FEMA, Tester get a look at Billings water system

Billings was in trouble. Amid a nearly once in a century flood, the Yellowstone River had reached to top of the 15-foot gate to the city’s Water Treatment Plant and was fouling the intake pond used to filter the river’s heaviest impurities.

The 10 pounds of chemicals crews usually add to the pond to bond with the river’s impurities weren’t cutting it. They added more, and then more and then still more until the dose was up to a thousand pounds. Simply put, the cold brown soup, which had swept away homes and bridges, overwhelmed wells and septic fields up stream, had become too much to treat as flood waters rose to 17 feet last Tuesday night.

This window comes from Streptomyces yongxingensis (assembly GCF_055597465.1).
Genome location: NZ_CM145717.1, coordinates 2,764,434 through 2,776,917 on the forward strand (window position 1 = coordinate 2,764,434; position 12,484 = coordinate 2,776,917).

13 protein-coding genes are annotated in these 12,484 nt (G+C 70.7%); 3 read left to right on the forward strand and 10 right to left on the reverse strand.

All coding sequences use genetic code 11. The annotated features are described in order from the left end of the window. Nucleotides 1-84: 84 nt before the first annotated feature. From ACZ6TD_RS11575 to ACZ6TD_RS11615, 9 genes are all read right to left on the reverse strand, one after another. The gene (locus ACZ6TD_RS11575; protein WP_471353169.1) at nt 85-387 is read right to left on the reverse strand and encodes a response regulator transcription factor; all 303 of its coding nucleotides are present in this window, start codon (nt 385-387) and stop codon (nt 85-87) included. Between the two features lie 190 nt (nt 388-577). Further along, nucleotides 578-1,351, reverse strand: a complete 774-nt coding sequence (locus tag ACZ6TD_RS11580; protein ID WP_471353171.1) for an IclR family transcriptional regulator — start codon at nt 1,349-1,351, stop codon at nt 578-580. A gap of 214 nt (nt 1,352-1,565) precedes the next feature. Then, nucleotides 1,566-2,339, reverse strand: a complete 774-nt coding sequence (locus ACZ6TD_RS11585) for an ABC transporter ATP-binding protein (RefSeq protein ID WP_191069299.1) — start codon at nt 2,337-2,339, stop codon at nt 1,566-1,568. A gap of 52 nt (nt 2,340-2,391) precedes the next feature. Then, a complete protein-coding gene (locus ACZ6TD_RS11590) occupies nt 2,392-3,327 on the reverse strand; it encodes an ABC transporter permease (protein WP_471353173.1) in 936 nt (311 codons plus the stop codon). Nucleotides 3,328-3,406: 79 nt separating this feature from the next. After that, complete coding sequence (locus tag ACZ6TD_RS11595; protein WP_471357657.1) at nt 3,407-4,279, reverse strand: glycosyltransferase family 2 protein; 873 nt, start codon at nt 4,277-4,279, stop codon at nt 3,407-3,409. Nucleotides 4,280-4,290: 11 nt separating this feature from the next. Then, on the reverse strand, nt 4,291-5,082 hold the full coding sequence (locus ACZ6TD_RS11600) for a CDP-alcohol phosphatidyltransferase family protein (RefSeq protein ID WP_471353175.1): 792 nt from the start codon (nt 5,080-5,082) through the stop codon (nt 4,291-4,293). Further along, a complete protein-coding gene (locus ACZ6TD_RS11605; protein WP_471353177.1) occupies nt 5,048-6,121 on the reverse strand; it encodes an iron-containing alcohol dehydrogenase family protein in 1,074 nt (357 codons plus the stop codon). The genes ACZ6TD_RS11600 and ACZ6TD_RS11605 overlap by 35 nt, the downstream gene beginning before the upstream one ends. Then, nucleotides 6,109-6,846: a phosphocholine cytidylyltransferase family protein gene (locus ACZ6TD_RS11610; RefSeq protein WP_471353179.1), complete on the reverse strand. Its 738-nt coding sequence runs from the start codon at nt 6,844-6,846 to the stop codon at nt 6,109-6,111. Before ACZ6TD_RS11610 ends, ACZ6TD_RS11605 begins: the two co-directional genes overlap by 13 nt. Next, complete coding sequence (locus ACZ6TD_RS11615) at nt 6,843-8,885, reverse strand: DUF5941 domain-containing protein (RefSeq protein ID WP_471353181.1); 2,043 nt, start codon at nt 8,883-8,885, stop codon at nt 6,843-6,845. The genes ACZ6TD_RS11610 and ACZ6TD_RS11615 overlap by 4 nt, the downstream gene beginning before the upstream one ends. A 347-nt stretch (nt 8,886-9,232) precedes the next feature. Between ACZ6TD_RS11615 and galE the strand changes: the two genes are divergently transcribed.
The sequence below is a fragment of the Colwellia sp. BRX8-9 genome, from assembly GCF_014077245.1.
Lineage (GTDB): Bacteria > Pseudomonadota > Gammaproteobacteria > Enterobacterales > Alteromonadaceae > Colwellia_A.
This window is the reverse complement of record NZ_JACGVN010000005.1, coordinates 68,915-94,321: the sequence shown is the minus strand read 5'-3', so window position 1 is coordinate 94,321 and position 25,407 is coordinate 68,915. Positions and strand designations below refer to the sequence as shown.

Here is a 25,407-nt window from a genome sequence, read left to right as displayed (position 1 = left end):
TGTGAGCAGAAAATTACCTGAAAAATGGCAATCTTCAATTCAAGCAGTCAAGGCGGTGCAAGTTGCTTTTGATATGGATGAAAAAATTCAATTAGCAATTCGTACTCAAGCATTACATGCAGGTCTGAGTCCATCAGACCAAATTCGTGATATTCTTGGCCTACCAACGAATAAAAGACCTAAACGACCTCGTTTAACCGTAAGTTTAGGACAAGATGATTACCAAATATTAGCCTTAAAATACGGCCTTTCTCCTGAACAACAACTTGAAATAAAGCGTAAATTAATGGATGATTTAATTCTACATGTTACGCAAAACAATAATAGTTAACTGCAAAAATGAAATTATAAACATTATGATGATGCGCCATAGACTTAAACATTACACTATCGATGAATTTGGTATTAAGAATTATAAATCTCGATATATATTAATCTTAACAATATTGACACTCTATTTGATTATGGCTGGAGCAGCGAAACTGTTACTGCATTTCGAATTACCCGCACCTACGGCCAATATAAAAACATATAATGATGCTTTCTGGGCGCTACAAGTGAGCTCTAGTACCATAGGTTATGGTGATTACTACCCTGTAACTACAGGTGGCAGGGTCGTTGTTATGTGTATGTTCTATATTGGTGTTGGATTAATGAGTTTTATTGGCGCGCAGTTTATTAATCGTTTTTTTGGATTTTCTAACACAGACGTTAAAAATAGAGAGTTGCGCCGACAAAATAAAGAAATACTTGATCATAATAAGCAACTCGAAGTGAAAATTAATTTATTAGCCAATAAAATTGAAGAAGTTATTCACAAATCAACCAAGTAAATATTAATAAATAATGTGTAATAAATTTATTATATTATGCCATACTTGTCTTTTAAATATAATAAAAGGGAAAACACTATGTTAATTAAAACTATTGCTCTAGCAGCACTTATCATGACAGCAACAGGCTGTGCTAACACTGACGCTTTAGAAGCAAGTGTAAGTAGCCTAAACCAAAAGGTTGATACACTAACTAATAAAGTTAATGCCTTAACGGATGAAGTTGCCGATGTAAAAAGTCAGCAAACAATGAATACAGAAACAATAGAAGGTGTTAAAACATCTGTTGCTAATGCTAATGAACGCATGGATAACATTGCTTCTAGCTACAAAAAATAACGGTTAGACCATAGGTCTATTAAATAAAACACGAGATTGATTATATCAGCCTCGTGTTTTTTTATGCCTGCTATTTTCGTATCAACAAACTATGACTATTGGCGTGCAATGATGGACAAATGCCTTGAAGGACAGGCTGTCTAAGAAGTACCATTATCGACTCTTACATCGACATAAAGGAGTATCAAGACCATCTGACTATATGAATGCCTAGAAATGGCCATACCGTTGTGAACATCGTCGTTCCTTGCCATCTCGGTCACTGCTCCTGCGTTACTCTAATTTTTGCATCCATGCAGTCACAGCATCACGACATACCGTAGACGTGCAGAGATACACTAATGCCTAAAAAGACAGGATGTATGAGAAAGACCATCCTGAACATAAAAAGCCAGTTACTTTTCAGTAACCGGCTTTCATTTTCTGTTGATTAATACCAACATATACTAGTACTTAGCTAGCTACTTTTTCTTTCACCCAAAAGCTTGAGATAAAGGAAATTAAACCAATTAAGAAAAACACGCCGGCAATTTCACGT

An employee at the Billings Water Treatment Plant moves sandbags on Friday, June 17 amid historic flooding on the Yellowstone River

AMY LYNN NELSON BILLINGS GAZETTE

It was time to shut the system down and advise Billings water users to go easy on what treated water was available.

“We took it offline at 11 p.m.,” said Debi Meling, Billings Public Works director. “We were back

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